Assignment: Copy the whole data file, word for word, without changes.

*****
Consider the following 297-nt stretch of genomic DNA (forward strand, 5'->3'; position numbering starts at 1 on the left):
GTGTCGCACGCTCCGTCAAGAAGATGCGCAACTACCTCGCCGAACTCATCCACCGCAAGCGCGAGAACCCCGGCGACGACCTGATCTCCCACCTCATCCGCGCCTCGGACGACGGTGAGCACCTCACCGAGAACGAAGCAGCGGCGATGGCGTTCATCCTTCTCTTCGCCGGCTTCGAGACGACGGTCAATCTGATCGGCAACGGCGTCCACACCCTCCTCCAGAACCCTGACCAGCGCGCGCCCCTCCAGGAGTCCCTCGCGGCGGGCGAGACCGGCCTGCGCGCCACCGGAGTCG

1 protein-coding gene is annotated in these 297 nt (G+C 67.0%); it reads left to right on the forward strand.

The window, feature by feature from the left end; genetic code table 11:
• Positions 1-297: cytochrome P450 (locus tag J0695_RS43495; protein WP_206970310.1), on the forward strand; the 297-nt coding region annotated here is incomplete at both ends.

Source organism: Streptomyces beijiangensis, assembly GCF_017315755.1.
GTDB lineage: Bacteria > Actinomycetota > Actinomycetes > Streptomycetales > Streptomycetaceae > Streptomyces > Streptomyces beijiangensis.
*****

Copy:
Consider the following 297-nt stretch of genomic DNA (forward strand, 5'->3'; position numbering starts at 1 on the left):
GTGTCGCACGCTCCGTCAAGAAGATGCGCAACTACCTCGCCGAACTCATCCACCGCAAGCGCGAGAACCCCGGCGACGACCTGATCTCCCACCTCATCCGCGCCTCGGACGACGGTGAGCACCTCACCGAGAACGAAGCAGCGGCGATGGCGTTCATCCTTCTCTTCGCCGGCTTCGAGACGACGGTCAATCTGATCGGCAACGGCGTCCACACCCTCCTCCAGAACCCTGACCAGCGCGCGCCCCTCCAGGAGTCCCTCGCGGCGGGCGAGACCGGCCTGCGCGCCACCGGAGTCG

1 protein-coding gene is annotated in these 297 nt (G+C 67.0%); it reads left to right on the forward strand.

The window, feature by feature from the left end; genetic code table 11:
• Positions 1-297: cytochrome P450 (locus tag J0695_RS43495; protein WP_206970310.1), on the forward strand; the 297-nt coding region annotated here is incomplete at both ends.

Source organism: Streptomyces beijiangensis, assembly GCF_017315755.1.
GTDB lineage: Bacteria > Actinomycetota > Actinomycetes > Streptomycetales > Streptomycetaceae > Streptomyces > Streptomyces beijiangensis.